WLS - The parking lot is much safer than the road. and it is widely used. There is also a sidewalk pathway that many cyclists use. Don't forget that Dexter Ave is an excellent Downtown to Fremont Alternative that runs parallel to Westlake.

It's not like we have extra cash laying around to do these things - so let's do it where it's really needed. I like the suggestion of Rainier Valley. That is a under served part of the city that has many dangers for cyclists.
Posted by CC-Rob on July 26, 2012 at 8:20 AM · Report this
20
Reducing 65th to one lane each way would work provided there is a center lane for left-turning vehicles. While the 65th/Roosevelt intersection shown has it, many intersections do not. Also, you know that business is going to whine about losing parking...
Posted by sanotehu on July 26, 2012 at 8:22 AM · Report this
21
6,788,445 is more than 6,784,887. Somewhat wrong to connect those with a downward sloping line.

And I do have to chuckle at the bike not stopping for the pedestrian in the Westlake picture.

Why not run an initiative to throw some money at these projects?
Posted by giffy on July 26, 2012 at 8:23 AM · Report this
Eli Sanders 24
@6 et al: You're right. As @18 says, those decimal points are hard to see and I missed them. Fixed the post, thanks.
Posted by Eli Sanders http://elisanders.net/ on July 26, 2012 at 8:35 AM · Report this
27
Wow. That spending graphic is very dishonest. Lying for the Lord?
Posted by cracked on July 26, 2012 at 9:01 AM · Report this
28
@24, thanks. A look at the survey Cascade drew from shows Seattle bike commuting's share growth between 2009 and 2010 was impressive - 22% (even though it remains true that represents growth in share from "a teeny bit" to "a tiny bit"). During that same period NYC's share grew 27%. LA's dropped 5%.
https://public.sheet.zoho.com/public/bik…
Posted by gloomy gus on July 26, 2012 at 9:03 AM · Report this
29
Funding is not the only limiting factor. Take Westlake, for example. I don't think it'd take an incredibly high amount of money to just give the bikes a full lane. The reason this doesn't happen is purely political, not financial.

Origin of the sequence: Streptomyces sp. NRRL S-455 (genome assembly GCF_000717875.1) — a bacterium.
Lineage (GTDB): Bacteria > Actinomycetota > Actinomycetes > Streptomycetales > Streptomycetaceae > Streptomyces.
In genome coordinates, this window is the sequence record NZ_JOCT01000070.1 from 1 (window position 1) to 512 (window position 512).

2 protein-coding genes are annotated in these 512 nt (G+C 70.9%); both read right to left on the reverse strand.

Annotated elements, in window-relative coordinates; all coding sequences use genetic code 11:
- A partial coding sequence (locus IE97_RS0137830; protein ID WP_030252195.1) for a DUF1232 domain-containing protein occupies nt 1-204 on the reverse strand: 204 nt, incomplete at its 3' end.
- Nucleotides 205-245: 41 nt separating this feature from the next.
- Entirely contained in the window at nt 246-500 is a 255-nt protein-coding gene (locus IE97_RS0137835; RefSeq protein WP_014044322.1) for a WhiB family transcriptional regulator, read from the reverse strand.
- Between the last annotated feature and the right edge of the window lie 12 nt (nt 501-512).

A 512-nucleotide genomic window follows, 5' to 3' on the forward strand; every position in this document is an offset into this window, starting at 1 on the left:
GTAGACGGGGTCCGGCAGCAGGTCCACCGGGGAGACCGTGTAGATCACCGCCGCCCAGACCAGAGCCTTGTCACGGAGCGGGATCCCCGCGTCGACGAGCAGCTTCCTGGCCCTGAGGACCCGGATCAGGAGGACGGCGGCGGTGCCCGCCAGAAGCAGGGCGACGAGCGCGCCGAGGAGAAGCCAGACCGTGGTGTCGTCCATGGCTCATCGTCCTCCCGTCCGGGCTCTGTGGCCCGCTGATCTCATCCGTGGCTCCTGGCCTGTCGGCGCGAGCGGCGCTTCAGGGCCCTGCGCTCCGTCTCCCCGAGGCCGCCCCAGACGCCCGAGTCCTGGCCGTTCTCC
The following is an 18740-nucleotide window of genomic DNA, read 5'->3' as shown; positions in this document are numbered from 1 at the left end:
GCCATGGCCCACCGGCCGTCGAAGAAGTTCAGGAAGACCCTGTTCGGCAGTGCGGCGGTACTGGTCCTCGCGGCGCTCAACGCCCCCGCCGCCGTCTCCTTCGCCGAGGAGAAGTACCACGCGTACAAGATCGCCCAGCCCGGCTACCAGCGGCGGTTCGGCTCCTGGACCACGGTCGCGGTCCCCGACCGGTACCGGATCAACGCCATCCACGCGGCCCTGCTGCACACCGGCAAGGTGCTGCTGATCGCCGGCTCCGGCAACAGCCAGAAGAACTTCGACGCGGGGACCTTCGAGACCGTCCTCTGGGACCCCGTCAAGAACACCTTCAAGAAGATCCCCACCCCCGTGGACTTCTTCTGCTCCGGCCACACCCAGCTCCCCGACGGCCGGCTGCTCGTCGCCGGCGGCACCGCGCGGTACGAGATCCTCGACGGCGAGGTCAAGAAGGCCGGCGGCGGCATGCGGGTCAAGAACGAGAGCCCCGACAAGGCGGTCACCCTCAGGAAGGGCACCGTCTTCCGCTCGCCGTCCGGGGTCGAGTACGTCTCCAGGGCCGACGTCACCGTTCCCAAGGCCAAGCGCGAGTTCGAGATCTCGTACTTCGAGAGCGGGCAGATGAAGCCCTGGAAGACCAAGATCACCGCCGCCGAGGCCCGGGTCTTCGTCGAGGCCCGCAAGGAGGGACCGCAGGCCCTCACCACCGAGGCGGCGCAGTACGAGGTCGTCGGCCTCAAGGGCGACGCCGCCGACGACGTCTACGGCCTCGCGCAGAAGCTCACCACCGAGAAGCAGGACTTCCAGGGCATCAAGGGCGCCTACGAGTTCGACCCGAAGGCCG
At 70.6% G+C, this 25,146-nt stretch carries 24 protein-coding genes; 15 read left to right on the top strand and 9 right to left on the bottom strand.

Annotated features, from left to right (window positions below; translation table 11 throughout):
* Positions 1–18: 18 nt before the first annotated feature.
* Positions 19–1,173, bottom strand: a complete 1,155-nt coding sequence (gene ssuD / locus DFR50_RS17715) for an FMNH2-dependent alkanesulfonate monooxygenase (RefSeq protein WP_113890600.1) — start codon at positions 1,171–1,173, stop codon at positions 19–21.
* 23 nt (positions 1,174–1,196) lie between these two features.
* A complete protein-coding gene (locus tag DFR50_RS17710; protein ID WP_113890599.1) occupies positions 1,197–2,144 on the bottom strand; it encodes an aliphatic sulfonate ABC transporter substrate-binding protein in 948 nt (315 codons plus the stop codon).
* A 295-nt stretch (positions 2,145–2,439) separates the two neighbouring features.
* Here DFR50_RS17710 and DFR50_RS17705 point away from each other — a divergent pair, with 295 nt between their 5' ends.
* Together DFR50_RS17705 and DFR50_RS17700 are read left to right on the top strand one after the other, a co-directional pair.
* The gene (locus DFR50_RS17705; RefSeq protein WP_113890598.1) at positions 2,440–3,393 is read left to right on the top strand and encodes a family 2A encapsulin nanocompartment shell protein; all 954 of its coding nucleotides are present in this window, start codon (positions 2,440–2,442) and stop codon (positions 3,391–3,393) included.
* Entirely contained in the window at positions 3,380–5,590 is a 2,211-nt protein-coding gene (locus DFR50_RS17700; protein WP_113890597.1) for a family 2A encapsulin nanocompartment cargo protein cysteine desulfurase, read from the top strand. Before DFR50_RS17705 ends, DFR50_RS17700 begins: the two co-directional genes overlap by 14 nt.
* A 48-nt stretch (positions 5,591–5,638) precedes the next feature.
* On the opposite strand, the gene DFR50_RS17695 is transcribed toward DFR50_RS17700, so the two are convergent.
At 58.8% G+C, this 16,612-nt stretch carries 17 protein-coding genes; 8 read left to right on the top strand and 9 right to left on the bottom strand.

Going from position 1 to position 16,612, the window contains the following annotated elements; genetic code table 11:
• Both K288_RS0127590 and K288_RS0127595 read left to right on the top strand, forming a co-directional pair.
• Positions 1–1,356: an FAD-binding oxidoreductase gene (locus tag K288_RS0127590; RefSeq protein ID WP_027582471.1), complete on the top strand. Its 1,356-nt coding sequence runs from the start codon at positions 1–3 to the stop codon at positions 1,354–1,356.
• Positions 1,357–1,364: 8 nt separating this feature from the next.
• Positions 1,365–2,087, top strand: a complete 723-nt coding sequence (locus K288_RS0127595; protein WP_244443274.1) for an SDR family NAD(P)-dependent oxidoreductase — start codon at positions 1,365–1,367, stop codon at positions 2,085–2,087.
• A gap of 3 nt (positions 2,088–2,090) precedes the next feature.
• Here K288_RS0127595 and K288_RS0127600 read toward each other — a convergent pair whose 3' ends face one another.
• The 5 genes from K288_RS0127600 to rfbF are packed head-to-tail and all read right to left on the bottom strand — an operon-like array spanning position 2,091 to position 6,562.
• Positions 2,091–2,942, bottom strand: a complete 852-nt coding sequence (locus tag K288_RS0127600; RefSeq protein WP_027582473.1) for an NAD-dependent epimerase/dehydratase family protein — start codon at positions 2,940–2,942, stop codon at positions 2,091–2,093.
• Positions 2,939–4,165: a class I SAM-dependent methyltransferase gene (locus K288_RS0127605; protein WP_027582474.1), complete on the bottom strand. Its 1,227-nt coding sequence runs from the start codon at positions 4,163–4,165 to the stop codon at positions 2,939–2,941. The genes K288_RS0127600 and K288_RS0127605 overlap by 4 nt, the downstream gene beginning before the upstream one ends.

Also, using cities like Chicago, LA, and New York as reference points is dangerous. If you use mediocre cities (in terms of bike-friendliness) as baselines, you're bound to aim toward mediocrity. Our baseline should be Copenhagen -- if we're serious. And in comparison to that we're not even on the map.
Posted by ScruffyBallardMan on July 26, 2012 at 9:04 AM · Report this
Fred Casely 30
@14: Yes. I'm spending the summer in the D.C. area with just my bike and Metro for transportation. There are lots of new cycle tracks & bike lanes and the network of multi-use trails is incredible, but the thing that really stands out is no potholes. That alone will make returning to Pittsburgh hard.

Somewhat-on-topic aside to TVDinner: How's that dissertation on bike transportation coming along?
Posted by Fred Casely on July 26, 2012 at 9:14 AM · Report this
32
@31 They've had many of their own challenges that we don't face: Their weather is worse, the roads (were) worse because they were a 1000 year old city, and they dress better than people in Seattle. They've had many of their own challenges that we don't face.

I'm SO tired of people like you saying we all need to drive around massive cars in Seattle because there are some hills, rain, lakes, and whatever. Seattle and Copenhagen are not that dissimilar. Our current transportation system is so absurdly inefficient (ie, people driving alone in 4WD trucks on their way to work) and costly, and then anytime somebody says "hey, this country is doing it better" we just hear all these bullshit excuses as to why it couldn't possibly work here.